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Hansel & Gretel: Witch Hunters – 7

Director – Tommy Wirkola

Cast – Jeremy Renner, Gemma Arterton, Famke Janssen, Pihla Viitala, Derek Mears, Robin Atkin Downes, Ingrid Bolsø Berdal, Joanna Kulig, Thomas Mann, Peter Stormare, Rainer Bock

Release Year – 2013

Reviewed by John of the Dead

After viewing its initial trailer during the fall of 2012 this easily became one of the first 2013 horror films that I just had to see. The trailer made the film look fun and gory, and it coming written and directed by Dead Snow creator Tommy Wirkola indicated to me that it would be heavy in action-packed sequences as well…and it was all of the above. In this modern day version of the classic fairy tale Hansel and Gretel are bounty hunters who travel town to town eradicating witches. Despite the occasional scratch the two do pretty well in ridding the countryside of the witches that plague good people, but they meet their match when they take a job to protect a town whose children are being picked off one by one by a coven. As the fabled Blood Moon approaches where the sacrifice of the town’s children will give the witches invincible powers, the siblings encounter evil unlike any they have ever seen – one that holds a deep secret regarding their past.

If you have seen any type of preview for this film I am sure you gathered as much as I did, that this is an action/gore driven film and everything else takes a backseat. That was mostly true but I did enjoy everything else the flick had to offer. It begins much like the old tale does, with Hansel and Gretel finding themselves captured by an evil witch after entering her home made entirely of candy, and after burning her alive they “spark” (teehee) a passion for killing witches. They make a name for themselves across the country, hated by those they kill and loved by those who admire their work, and they are quickly welcomed at their new gig despite the hatred felt by the town’s sheriff (portrayed by Peter Stormare). The premise behind the horror the town is facing is interesting, where the coven of witches must carefully snatch the right children (explained in the film) in order to complete a sacrificial ritual during a rare blood moon – a ritual that will grant them immortality. The siblings’ quest to stop the witches before they can exact the sacrifice pits them against a heinous foe whose powers they are unmatched for, which forces them to get creative if they wish to save the town and its children. Of course, there is the element of what the witch has to do with their past, but I will leave that up to the film to explain to you. Wirkola writes in plenty of action and plenty of kills along the way, including kills of characters I did not expect to die, and they died in heart-breaking fashion. I enjoyed this as it added to the emotion that I did not expect from an action packed and gory experience. The horror is quite subtle, with very few scares and the horror mostly coming from the gory kills delivered by the witches and by the siblings as they brutally kill the witches in the only ways possible…fire or dismemberment.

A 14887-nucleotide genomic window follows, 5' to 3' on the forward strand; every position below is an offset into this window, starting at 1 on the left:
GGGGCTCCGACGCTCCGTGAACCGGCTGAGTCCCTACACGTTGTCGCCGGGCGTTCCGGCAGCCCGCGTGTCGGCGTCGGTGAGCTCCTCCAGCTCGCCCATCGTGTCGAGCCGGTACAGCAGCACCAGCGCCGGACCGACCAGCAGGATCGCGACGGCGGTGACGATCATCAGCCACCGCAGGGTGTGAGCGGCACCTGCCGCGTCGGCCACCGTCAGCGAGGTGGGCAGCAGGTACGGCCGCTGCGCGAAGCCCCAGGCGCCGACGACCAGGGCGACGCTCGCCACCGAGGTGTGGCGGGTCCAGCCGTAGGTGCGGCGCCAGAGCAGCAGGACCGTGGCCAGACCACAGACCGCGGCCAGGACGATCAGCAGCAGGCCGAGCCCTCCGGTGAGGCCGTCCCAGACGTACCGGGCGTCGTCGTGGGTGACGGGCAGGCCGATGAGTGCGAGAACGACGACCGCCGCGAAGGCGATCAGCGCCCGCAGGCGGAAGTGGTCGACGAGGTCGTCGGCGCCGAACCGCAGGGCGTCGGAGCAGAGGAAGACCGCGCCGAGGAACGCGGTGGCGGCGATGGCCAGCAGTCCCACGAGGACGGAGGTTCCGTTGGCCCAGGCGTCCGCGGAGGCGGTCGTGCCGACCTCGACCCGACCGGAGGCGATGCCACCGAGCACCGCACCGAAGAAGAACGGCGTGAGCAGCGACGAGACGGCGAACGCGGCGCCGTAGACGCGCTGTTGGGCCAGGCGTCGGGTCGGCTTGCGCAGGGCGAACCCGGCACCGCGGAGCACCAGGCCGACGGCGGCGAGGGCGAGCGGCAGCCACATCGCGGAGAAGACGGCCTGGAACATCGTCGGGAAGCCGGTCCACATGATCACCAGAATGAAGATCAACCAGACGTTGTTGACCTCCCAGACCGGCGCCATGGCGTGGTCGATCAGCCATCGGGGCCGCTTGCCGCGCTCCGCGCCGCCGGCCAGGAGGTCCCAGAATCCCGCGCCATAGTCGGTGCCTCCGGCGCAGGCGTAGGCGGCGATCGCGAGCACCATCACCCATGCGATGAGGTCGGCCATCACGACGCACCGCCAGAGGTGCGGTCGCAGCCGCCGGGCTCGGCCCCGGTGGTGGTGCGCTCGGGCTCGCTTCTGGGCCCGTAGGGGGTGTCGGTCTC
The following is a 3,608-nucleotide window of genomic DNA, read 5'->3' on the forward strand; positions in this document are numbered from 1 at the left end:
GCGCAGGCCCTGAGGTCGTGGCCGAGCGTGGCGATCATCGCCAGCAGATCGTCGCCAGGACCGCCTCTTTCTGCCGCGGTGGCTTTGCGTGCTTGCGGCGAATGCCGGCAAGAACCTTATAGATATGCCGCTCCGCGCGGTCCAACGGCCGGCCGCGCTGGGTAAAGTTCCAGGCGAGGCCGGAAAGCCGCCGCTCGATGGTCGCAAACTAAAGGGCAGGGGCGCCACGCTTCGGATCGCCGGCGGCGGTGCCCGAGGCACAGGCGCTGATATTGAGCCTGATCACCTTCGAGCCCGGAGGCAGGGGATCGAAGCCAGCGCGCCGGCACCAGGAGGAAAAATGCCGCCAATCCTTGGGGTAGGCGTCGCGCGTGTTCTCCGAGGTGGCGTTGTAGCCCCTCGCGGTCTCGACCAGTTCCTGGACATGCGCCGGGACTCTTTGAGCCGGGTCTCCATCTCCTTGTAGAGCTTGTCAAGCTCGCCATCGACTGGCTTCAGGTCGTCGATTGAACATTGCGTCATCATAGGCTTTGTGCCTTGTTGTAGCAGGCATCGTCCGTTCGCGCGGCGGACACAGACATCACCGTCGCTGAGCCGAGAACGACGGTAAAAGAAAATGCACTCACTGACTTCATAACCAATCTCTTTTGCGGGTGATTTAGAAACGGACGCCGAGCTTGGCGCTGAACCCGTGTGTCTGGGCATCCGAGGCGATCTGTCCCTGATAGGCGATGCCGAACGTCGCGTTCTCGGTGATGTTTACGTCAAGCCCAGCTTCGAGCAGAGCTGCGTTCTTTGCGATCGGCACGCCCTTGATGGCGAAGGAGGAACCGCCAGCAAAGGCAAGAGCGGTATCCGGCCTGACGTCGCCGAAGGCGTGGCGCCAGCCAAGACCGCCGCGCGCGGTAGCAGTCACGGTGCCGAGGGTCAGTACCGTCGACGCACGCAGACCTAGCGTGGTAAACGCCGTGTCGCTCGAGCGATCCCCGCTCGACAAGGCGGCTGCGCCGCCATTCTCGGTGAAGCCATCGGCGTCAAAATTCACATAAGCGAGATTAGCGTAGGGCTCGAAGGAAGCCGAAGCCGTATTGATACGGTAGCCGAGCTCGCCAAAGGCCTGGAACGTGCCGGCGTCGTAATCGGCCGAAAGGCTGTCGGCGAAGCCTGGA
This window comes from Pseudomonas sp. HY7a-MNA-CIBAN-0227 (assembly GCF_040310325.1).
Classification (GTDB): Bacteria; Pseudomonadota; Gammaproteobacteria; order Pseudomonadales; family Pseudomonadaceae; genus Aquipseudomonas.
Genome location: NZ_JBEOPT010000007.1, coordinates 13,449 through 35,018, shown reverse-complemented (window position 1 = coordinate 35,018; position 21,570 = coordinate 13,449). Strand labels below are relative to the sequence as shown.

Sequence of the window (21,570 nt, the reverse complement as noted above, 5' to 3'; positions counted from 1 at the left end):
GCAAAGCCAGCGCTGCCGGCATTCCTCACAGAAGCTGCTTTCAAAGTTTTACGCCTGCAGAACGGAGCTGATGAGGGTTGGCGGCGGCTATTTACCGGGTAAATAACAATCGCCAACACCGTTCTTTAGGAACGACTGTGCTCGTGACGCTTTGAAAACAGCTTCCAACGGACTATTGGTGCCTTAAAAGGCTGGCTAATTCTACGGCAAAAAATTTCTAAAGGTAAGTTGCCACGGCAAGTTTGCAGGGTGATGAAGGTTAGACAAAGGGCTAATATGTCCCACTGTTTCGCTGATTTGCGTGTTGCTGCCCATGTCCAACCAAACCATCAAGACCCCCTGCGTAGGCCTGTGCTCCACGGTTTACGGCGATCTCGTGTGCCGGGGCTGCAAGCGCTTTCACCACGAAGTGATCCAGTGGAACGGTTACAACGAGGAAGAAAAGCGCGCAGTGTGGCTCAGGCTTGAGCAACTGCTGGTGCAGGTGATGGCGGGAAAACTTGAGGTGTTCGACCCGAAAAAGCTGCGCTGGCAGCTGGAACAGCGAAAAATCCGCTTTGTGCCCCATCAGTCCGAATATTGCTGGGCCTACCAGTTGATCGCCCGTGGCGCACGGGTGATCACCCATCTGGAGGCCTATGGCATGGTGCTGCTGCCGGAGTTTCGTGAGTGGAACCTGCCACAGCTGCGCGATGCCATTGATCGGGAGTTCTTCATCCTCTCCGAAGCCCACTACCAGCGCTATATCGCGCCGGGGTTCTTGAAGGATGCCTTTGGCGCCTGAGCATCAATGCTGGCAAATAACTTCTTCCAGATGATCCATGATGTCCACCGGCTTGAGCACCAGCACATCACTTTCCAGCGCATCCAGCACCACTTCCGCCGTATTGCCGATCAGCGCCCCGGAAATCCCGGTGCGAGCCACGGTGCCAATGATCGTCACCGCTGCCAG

The direction from Wirkola was pretty swell and he kept things fun for the viewer. The sets and locations used were fantastic and helped in capturing the viewer’s attention, and complimented with positive horror it was hard to look away. Jeremy Renner and Gemma Arterton were fantastic in their roles, and as usual Famke Janssen did well in playing an antagonistic character. In the end this is a simple film that boils down to the horror deciding if it is a winner or not, and I am glad to say that Wirkola provided more horror than I expected. There is plenty of action to go around and along with this action comes awesome and gory kills that left me laughing out loud at times due to my enjoyment of the insanity on screen. In addition to this he also employed live action gore wherever possible and it definitely made up for the occasional CGI needed for the more impossible scenes to film with practical effects. I really thought the look of the witches could have been much better, and their mannerisms and subsequent execution by Wirkola was my only gripe with the film, but it was nowhere near enough of a fault to keep me from enjoying this piece.

Overall, Hansel & Gretel: Witch Hunters is a fun piece that allows you to turn off your brain for a while and enjoy plenty of action and gore. This is not a brainless piece by any means, but it is simple and straight to the point – just the way I like them.

Rating: 7/10

…Additional Stills…

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